Theses and Dissertations

Advisor

Sherman-Morris, Kathleen

Committee Member

Fuhrmann, Chris

Committee Member

Mercer, Andrew

Date of Degree

5-13-2022

Document Type

Graduate Thesis - Open Access

Major

Geoscience

Degree Name

Master of Science (M.S.)

College

College of Arts and Sciences

Department

Department of Geosciences

Abstract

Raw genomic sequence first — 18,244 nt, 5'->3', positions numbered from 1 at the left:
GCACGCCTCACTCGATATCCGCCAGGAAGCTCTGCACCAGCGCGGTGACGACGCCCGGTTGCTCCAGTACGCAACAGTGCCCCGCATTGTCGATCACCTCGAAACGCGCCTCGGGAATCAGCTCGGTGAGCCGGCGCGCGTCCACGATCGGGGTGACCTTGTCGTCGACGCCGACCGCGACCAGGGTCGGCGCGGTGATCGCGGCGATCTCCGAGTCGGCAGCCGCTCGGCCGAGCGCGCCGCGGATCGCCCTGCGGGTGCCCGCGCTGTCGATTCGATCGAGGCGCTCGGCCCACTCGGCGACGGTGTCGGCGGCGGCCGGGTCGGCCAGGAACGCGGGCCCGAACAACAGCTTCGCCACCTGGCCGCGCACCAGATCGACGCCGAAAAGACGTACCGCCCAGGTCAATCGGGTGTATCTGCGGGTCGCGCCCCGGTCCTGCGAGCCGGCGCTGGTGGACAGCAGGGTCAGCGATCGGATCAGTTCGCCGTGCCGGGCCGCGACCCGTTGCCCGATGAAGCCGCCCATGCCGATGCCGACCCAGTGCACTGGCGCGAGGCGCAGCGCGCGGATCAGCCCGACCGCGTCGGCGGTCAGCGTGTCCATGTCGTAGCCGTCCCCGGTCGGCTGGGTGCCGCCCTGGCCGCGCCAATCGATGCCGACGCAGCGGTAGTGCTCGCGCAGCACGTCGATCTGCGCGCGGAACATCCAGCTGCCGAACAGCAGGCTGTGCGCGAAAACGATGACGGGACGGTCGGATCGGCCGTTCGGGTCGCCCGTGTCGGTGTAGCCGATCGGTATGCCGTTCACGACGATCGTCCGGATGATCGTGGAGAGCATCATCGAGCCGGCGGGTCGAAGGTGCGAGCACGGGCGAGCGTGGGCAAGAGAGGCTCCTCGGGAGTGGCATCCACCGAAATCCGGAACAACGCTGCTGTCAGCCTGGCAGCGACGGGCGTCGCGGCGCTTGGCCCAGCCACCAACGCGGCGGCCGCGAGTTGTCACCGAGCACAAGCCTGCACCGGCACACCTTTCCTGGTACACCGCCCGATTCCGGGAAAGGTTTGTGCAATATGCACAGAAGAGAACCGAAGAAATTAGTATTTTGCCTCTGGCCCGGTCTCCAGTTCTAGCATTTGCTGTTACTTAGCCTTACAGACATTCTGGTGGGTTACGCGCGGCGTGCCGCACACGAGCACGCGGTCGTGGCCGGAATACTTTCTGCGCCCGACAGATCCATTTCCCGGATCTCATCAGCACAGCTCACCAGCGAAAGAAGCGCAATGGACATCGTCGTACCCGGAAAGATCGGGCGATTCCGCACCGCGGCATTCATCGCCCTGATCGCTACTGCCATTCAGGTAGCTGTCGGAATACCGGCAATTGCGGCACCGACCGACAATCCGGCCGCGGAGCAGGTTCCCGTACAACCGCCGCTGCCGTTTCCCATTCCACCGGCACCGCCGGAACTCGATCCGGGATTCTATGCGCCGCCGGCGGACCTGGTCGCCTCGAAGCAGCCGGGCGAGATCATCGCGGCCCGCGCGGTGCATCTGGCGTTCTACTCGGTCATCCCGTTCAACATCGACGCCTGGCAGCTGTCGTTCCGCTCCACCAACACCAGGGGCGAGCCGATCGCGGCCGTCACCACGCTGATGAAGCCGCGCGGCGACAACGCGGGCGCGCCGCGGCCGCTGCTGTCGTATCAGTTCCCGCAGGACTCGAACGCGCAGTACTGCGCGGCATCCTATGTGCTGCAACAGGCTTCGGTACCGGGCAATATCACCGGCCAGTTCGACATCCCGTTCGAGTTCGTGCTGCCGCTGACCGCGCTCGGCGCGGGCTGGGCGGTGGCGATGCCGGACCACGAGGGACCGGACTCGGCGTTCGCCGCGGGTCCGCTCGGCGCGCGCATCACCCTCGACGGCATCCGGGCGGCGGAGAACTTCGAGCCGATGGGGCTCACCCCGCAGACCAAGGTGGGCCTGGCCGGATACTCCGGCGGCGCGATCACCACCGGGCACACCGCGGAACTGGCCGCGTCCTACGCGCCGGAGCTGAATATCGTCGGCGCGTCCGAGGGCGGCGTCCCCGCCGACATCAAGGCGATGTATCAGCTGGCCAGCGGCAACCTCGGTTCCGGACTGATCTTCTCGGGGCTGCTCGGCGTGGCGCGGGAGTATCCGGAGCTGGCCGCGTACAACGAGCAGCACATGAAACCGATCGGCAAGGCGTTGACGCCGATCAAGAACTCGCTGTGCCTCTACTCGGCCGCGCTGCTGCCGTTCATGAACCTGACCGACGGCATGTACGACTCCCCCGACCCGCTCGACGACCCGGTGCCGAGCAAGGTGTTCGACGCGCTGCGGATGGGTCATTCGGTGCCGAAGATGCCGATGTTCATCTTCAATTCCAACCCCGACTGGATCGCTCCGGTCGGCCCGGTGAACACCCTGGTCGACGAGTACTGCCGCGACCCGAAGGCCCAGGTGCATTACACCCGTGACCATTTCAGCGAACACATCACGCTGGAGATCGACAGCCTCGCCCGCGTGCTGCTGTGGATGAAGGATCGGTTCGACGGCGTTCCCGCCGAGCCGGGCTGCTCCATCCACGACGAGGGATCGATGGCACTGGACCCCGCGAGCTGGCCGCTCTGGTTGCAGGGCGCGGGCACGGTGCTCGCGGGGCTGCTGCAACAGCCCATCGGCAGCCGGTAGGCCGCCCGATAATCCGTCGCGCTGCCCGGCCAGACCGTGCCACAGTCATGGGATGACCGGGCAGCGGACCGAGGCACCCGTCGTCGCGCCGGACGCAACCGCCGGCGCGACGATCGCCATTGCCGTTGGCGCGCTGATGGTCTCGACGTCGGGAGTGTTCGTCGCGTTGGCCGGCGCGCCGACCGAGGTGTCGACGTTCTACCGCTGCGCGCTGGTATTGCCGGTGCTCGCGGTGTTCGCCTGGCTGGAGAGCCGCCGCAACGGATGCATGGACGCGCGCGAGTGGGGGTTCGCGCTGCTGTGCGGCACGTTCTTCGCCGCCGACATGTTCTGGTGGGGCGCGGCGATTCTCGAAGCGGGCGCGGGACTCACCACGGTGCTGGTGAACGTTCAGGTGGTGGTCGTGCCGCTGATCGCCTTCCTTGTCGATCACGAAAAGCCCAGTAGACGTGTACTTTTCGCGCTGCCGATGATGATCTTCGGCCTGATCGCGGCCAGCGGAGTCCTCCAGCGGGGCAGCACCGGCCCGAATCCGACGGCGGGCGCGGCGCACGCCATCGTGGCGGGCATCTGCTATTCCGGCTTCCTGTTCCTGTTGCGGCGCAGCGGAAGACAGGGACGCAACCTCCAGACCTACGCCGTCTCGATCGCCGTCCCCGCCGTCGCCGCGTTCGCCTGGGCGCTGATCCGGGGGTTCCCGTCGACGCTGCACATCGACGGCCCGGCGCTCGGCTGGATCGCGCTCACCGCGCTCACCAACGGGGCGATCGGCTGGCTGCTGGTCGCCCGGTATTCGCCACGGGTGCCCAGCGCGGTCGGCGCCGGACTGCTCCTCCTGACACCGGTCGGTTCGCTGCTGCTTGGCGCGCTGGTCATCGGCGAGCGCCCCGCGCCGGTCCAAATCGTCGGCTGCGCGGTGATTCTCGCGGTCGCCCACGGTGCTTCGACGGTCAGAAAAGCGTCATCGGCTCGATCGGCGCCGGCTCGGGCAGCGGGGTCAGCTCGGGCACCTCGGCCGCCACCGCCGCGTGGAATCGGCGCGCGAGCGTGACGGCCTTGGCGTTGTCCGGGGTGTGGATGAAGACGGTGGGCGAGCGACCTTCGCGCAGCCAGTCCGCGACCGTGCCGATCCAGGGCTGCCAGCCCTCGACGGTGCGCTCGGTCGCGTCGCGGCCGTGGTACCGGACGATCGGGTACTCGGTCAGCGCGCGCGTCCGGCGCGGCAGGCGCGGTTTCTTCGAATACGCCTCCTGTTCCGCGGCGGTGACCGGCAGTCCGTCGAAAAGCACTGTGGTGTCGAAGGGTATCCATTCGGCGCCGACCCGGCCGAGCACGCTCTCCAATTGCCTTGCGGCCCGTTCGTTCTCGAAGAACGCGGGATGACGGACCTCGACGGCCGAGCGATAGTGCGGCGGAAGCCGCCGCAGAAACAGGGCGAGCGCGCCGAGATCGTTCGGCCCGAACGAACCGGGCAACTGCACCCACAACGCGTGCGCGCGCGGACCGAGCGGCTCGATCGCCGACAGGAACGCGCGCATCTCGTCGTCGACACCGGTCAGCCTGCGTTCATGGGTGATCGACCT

With a higher number of nocturnal tornado events, I surveyed residents of Alabama, Arkansas, Kentucky, Mississippi, and Tennessee (N = 487 for each sample) to determine the time, in minutes, it took to reach a decision on shelter-seeking. I utilized latent class analysis (LCA) to create class memberships, based on diurnal and nocturnal scenarios, to associate with time intervals. Four actors were identified for each scenario: Tech Users, Typical Actors, Non-Reactors, and Social Actors for the day sample, Tech Users, Typical Actors, Passive Actors, and Non-Reactors for the night sample. Time intervals were created and applied to each class. All class assignments except one, Traditional Actors in the night sample, used more time than allotted in an average tornado warning lead time (~15 minutes). Future studies may be necessary to determine a reduction in time needed for decision-making, such as establishing the most impactful warning sources.

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